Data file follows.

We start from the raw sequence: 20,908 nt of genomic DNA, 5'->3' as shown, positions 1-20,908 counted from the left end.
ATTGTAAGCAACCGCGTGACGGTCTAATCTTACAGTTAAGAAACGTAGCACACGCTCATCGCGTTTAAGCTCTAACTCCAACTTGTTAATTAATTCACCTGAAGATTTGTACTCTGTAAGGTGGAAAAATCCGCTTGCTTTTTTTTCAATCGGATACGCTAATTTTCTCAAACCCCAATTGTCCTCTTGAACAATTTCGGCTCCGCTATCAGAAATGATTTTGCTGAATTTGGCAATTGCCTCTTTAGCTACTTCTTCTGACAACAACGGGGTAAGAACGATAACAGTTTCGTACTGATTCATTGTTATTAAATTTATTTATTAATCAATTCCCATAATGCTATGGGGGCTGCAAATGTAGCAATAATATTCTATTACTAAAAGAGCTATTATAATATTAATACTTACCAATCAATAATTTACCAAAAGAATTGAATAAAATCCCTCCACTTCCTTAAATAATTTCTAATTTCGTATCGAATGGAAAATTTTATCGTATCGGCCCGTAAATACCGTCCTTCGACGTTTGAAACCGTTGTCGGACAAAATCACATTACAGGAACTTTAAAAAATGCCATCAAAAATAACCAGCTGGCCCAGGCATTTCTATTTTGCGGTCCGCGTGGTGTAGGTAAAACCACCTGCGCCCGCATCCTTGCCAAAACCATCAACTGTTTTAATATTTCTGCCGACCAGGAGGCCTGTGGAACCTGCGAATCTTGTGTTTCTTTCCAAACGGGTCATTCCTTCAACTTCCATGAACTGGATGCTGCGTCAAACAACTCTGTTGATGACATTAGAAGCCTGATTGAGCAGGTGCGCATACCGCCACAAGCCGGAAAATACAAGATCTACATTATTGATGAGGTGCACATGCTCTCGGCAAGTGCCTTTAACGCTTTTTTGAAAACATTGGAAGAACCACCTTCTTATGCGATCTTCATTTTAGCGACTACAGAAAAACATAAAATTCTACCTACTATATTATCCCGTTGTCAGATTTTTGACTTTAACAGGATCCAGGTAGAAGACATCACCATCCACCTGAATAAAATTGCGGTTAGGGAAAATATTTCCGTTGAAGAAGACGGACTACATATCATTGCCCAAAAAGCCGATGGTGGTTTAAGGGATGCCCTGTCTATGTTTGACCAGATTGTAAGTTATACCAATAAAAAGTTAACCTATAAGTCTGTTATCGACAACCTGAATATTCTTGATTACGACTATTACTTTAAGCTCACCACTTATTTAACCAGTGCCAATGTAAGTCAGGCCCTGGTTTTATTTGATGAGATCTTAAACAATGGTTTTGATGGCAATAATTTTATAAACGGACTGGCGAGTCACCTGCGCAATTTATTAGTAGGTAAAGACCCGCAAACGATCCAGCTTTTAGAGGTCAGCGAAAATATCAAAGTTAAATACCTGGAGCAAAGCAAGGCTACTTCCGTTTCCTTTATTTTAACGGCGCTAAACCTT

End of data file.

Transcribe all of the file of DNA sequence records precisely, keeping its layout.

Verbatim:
We start from the raw sequence: 20,908 nt of genomic DNA, 5'->3' as shown, positions 1-20,908 counted from the left end.
ATTGTAAGCAACCGCGTGACGGTCTAATCTTACAGTTAAGAAACGTAGCACACGCTCATCGCGTTTAAGCTCTAACTCCAACTTGTTAATTAATTCACCTGAAGATTTGTACTCTGTAAGGTGGAAAAATCCGCTTGCTTTTTTTTCAATCGGATACGCTAATTTTCTCAAACCCCAATTGTCCTCTTGAACAATTTCGGCTCCGCTATCAGAAATGATTTTGCTGAATTTGGCAATTGCCTCTTTAGCTACTTCTTCTGACAACAACGGGGTAAGAACGATAACAGTTTCGTACTGATTCATTGTTATTAAATTTATTTATTAATCAATTCCCATAATGCTATGGGGGCTGCAAATGTAGCAATAATATTCTATTACTAAAAGAGCTATTATAATATTAATACTTACCAATCAATAATTTACCAAAAGAATTGAATAAAATCCCTCCACTTCCTTAAATAATTTCTAATTTCGTATCGAATGGAAAATTTTATCGTATCGGCCCGTAAATACCGTCCTTCGACGTTTGAAACCGTTGTCGGACAAAATCACATTACAGGAACTTTAAAAAATGCCATCAAAAATAACCAGCTGGCCCAGGCATTTCTATTTTGCGGTCCGCGTGGTGTAGGTAAAACCACCTGCGCCCGCATCCTTGCCAAAACCATCAACTGTTTTAATATTTCTGCCGACCAGGAGGCCTGTGGAACCTGCGAATCTTGTGTTTCTTTCCAAACGGGTCATTCCTTCAACTTCCATGAACTGGATGCTGCGTCAAACAACTCTGTTGATGACATTAGAAGCCTGATTGAGCAGGTGCGCATACCGCCACAAGCCGGAAAATACAAGATCTACATTATTGATGAGGTGCACATGCTCTCGGCAAGTGCCTTTAACGCTTTTTTGAAAACATTGGAAGAACCACCTTCTTATGCGATCTTCATTTTAGCGACTACAGAAAAACATAAAATTCTACCTACTATATTATCCCGTTGTCAGATTTTTGACTTTAACAGGATCCAGGTAGAAGACATCACCATCCACCTGAATAAAATTGCGGTTAGGGAAAATATTTCCGTTGAAGAAGACGGACTACATATCATTGCCCAAAAAGCCGATGGTGGTTTAAGGGATGCCCTGTCTATGTTTGACCAGATTGTAAGTTATACCAATAAAAAGTTAACCTATAAGTCTGTTATCGACAACCTGAATATTCTTGATTACGACTATTACTTTAAGCTCACCACTTATTTAACCAGTGCCAATGTAAGTCAGGCCCTGGTTTTATTTGATGAGATCTTAAACAATGGTTTTGATGGCAATAATTTTATAAACGGACTGGCGAGTCACCTGCGCAATTTATTAGTAGGTAAAGACCCGCAAACGATCCAGCTTTTAGAGGTCAGCGAAAATATCAAAGTTAAATACCTGGAGCAAAGCAAGGCTACTTCCGTTTCCTTTATTTTAACGGCGCTAAACCTT